On the boards with Boardman: riding the new TK Pro track bike
Dave heads to Newport to try out the new alloy track machine from Chris Boardman. And get his arse kicked
Of all the things I’ve been likened to when riding a bike, a steam train probably isn’t the most flattering. But chugging round the Newport banking, blowing hard and trying to think of the black line as a rail, it’s certainly accurate. 500m doesn’t sound like far. But there’s a reason Cav starts his sprints at less than half that.
We’re at the Wales National Velodrome to have a go on the new Boardman TK Pro track bike. At £799 for a triple butted alloy frame with a Truvativ Omnium crankset, track wheels and alloy finishing kit it’s designed to suit both the trackie racing on a budget and anyone wanting a light (7.56kg claimed weight as specced) and fast fixed bike for the road. Drilled for brakes front and rear, with internal routing for the rear calliper, it’d certainly look smart around town. Like the new Hoy Fiorenzuola you get the feeling that really it’s specced for the boards, but the majority will probably find themselves mixing it with the traffic.
It’s all about the track today though, and with it being a press gig there’s the usual full gamut of outfits, from peaks and baggies to skinsuits and aero lids. And with a high percentage of track first timers Gary the coach takes us all through the yes-it’s-steep-no-you-won’t-fall-off introduction that gets pretty much everyone rolling round on the black line before too long.
It’s only the second time I’ve been on the track on anything other than a workaday hire bike – the first was on the Hoy – and it’s immediately noticeable that the TK Pro is a lot more eager than the fleet bikes. I’m on a large Boardman, when if I was choosing I’d probably go for the XL; that probably makes the bike feel a bit faster in the turn, but it’s well behaved and everything feels just right. Even the road tyres are fine. The TK Pro responds really well to a jump on the pedals. After a year that started with two weeks in bed with a prolapsed disc, it feels fantastic to be able to put some power down on the boards.
It’s not all friendly trundling round on the blue line though; Chris has us down to compete. A flying 500m for qualification and then 500m pursuit, from a standing start, to sort out the final order. I ask him if he’s going to set a reference time. His response: “pick any two laps from 1992”.
I’ve done a flying 500 a few times now, so I know the drill a bit. Roll out and pick up a bit of speed on turns one and two. Open it up a bit, get yourself high on the boards for turns three and four. Get on the gas, downhill to the middle to hit the black line before the end of the straight. Then it’s just a case of ranting round for two laps, as low and as fast as you can.
Except it’s not. Two laps is a long way. By the time I’m back at the start line for the bell, 250m in, I’m starting to really suffer. Although I’m trying to keep to the black I’m not good enough at speed on the bends to keep that low, so I drift up to the red, losing time. Lung-wise I’m drifting into the red, too. By the time I’m heading for the last two turns I’m really suffering, the legs are burning. Nothing left. I can feel my cadence dropping. One final push and the line’s in sight. All that’s left is to dive for the line. And remember that the pedals won’t stop going round. And relax. And not relax so much that you drift down and take out the event photographer who’s down on the warm-up bit. And feel a little bit sick for half an hour or so.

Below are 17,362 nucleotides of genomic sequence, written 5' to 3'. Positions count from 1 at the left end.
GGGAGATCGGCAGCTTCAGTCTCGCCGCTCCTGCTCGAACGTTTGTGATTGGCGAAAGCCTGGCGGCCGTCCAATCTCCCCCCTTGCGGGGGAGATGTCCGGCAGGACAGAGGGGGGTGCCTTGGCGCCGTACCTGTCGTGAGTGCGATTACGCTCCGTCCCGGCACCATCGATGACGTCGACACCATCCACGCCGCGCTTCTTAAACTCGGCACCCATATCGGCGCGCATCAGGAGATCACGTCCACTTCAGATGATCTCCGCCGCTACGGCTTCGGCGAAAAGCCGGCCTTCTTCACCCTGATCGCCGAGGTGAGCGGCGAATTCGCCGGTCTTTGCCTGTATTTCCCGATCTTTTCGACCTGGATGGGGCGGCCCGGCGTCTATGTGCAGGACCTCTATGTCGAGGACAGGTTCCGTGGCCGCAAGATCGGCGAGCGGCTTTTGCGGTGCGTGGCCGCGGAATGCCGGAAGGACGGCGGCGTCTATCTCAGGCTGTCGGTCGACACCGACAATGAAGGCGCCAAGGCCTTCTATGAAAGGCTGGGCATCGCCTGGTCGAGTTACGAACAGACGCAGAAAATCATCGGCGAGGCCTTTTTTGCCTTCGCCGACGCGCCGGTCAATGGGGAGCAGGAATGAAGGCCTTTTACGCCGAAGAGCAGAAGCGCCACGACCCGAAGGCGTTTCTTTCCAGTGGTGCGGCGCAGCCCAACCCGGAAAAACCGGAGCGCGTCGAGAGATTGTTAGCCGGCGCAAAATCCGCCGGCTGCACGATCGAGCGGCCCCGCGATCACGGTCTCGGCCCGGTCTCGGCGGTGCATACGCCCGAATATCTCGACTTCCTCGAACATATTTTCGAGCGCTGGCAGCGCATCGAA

After all that I’ve managed to record a time of 35.44 seconds. To put that into context, Sir Chris Hoy currently holds the record for the flying 500: 24.758 seconds. I’m a bit off the pace. To put it into context for the day, it’s a bit of a brighter outlook. I’m second, behind Janet (above), who’s posted a 34.7something. Janet’s not on a Boardman, or a hire bike: she’s got an Avanti track bike with a disc wheel and a five spoke up front. She looks like she might have done this before. I noted earlier that they didn’t make her do the introductory stuff.
That gives me a shot at the Gold medal then, which would be something to add to my Palmarés that currently majors on my three Mountain Bike Bog Snorkelling titles back at the turn of the century. Janet’s friendly and chatty ahead of our face-off, it turns out she took up cycling in her 30s and now, in her mid-40s, she’s racing Masters. That’d explain why she’s well kitted out. And probably about to kick my arse. Anyway, time for the final. We line up. We’re held up by the coaches. Five. Four. Three. Two. One.
Go. Everything I’ve got goes into those first few pedal strokes as the bike works itself up to speed. The TK Pro is an admirably stiff platform; I’m not sure how that’d translate to the rough tarmac of a UK city centre but on the track it’s perfect, with every ounce of your effort feeling like it’s translated directly into forward motion. Sprint into the first bank. Sink into the saddle on the exit. Keep accelerating. Another bank. Don’t look at the opponent, focus on the black line. Focus. Another bank, one to go after this. My legs are starting to go, I can’t keep on top of the gear. Last two turns, onto the last straight and full gas to the…
The whistle pulls me up sharp. It’s over. I’ve got at least twenty metres left to ride, but Janet’s all done. I was never in it, really, it turns out. I’m pretty happy with second on the day, especially since it’s only two months since I couldn’t even walk. Janet gets another gold to add to her palmarés. But I’ve checked her palmarés and she hasn’t added it on. Or maybe I just can’t see it in between all those UCI world titles. I’m not sure.